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I I Given the .current availability and relatively low cost of multi-processor computers, a1 natural extension to FAC w.ould allow for the parallel computation of I the various grid levels. The parallel version of FAC has been termed the I ', Asynchronous Fast Adaptive Composite Grid Method (AFAC). AFAC performs each level of refinement simultaneously. The .AFAC method inserts a new grid level between eacll paJt of adjacent grid levels that has the resolution of the coarser grid and the domain of the finer grid. These new grids are then used to elJrninate correction components duplicated by the various grid levels, avoiding the need for a I regressive under-relaxation scheme. The FAC method and an adaptation of the .AFAC method have been used in this thesis to compare results obtained from the periodically grooved channel flow problem. 28

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i ' 9. Fast Ada,ptlve ; Composite Grid Method : I. At in its genesis, the development of the FAC multllevel procedures I I described so (ar could be used to solve many flow problems effectively. However, : I gtven today's and the expectations of future computing environments. a version of coqe that would solve all grtd levels in parallel, with no appreciable i loss of accuracy or convergence rate, could dramatically reduce throughput time for the solution apd v{ould be highly effective in large scale simulation. For instance, I on a hyper-cube computer, an upper-level host processor to an AFAC code could be I used to opttniJze the solution time required. The processor would be used to I evaluate the number of points on a grid, thereby obtaining the work required to ' solve each level. Then, based on the CPU availability of the hyper-cubes constituent processors, the processor could fann out the grtd levels to the machines having the necessary of available computational power. This type of method would I i : help to insure that the most is made of the available computing resources, while finishing the sjmuiatton in a mtnJmum of time. While this seems compelling, is \ I, there a way to such a multilevel scheme and implement it in code so that it l I will run this manner and continue to exhibit fast convergence? A useful.step to be taken before answering this question, which requires ,. I substantial effort to build a truly parallel version of the code, is to create artificially i 29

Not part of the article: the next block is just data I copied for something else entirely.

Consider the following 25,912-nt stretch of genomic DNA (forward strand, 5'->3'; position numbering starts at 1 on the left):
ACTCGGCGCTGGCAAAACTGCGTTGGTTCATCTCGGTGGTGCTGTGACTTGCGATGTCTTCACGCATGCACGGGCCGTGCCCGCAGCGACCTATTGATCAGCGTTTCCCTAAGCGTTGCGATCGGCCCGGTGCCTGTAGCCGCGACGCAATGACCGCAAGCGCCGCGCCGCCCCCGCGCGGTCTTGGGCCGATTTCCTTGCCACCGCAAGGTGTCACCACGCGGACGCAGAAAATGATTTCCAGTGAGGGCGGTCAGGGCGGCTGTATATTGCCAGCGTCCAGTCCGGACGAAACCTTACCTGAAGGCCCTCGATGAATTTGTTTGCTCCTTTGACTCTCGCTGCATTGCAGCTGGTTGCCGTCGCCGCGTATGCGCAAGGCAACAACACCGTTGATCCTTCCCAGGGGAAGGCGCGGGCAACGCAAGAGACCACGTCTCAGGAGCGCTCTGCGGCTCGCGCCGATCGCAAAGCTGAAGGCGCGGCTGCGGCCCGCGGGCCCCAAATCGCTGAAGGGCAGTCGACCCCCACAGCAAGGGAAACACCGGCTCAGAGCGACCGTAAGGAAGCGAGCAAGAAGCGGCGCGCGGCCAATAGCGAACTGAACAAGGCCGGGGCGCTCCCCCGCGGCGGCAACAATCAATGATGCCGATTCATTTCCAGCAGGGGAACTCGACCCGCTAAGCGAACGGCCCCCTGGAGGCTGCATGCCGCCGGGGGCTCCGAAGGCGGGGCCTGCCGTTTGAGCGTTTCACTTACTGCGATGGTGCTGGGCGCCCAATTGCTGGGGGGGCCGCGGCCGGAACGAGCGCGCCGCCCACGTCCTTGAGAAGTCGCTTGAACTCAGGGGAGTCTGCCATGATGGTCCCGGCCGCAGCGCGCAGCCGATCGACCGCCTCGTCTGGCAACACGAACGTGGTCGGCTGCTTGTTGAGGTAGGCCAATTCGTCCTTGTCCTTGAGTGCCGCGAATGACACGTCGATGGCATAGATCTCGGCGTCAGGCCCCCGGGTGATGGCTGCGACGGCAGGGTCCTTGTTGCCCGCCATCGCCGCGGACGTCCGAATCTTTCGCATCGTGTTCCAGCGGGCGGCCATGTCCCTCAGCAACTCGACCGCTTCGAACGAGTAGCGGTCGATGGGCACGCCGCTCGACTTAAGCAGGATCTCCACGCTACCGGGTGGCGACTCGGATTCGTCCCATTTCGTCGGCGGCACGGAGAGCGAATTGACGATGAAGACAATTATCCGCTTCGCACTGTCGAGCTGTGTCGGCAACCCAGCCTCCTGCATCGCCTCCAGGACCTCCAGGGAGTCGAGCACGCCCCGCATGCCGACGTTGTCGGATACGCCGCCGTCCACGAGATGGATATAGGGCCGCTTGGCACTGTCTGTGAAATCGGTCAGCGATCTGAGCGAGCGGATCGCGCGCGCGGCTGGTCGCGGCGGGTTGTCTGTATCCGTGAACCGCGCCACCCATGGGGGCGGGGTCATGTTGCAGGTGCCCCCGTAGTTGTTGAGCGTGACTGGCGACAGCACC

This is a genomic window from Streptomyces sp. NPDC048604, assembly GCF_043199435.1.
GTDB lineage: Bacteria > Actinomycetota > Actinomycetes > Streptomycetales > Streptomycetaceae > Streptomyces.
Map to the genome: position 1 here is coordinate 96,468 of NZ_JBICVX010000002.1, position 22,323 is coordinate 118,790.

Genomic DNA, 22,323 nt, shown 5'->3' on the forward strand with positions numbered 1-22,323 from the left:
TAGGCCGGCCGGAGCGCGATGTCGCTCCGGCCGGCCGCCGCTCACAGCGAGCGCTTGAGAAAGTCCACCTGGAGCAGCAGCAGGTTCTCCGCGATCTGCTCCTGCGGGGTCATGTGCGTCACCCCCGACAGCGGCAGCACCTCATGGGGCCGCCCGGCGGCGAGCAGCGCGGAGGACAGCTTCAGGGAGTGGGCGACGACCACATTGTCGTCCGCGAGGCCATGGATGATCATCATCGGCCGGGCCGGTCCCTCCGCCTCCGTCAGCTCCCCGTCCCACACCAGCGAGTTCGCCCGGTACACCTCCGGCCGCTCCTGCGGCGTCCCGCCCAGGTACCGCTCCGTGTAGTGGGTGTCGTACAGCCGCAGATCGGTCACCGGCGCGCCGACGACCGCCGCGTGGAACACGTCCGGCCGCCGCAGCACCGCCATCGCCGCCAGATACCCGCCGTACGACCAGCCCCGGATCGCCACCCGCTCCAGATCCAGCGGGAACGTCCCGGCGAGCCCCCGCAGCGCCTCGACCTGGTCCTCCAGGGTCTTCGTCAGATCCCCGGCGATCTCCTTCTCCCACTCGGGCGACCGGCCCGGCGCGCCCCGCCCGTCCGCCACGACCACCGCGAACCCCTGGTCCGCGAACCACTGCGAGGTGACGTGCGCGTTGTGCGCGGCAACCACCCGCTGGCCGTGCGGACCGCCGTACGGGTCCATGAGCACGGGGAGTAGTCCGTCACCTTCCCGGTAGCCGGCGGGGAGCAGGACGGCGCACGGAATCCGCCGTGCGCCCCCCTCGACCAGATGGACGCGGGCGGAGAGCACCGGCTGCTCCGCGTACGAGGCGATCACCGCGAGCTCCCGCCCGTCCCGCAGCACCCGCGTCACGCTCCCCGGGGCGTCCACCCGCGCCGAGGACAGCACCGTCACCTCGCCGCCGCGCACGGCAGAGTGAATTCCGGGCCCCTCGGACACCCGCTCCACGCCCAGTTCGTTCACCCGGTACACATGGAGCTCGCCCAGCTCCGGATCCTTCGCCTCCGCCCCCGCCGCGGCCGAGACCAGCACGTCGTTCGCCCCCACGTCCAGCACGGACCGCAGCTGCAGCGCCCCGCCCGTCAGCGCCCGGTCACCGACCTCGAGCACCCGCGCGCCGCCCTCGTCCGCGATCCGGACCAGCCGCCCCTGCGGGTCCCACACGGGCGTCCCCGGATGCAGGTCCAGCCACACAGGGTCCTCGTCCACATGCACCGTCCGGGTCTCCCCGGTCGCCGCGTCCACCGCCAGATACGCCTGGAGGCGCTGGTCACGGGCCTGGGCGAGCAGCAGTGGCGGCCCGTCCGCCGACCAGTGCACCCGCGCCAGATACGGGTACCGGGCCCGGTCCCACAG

PAGE 35

., I a parallel version :of the FAC code which would run in single processor mode, a AFAC version (PAFAC). This code could then be used to detennine in th;e convergence factors between the FAC and the PAFAC 'I Implementations. Any deficiencies in the thought process or theoretical I development would then be forced out with a lesser undertaking than that of l a new code. A drawback to creating such a pseudo-parallel version stems from being rorced to base' PAFAC upon a scheme which uses previous iteration values for the I I various grids in order to allow for simultaneous processing. The first V -cycle lteration through the algorithm is made using the initial trial solution. All :! successive V -cycle passes are made using the values obtained from the previous cycle. This prbcedure does not affect the implicit nature of the algorithm, since as updated values produced on the current cycle become available they are included in the The values in current use are obtained simply from the previous lteration, the' newly generated values are held in storage for application in the ; next V -cycle. ; I Durtng;the conversion to the PAFAC code, many elements of the FAC algorithm updated to reflect the holdover of values. After the initlalizaUon and residual calcuhltion, the values used in the iterative V -Cycle scheme are delayed by one cycle and to begin the next iteration. Following the relaxation phase, the delayed re8fduals are then passed to the restriction routines, where the are: made from the finer grid to the global grid, via the composite grid. 30

PAGE 36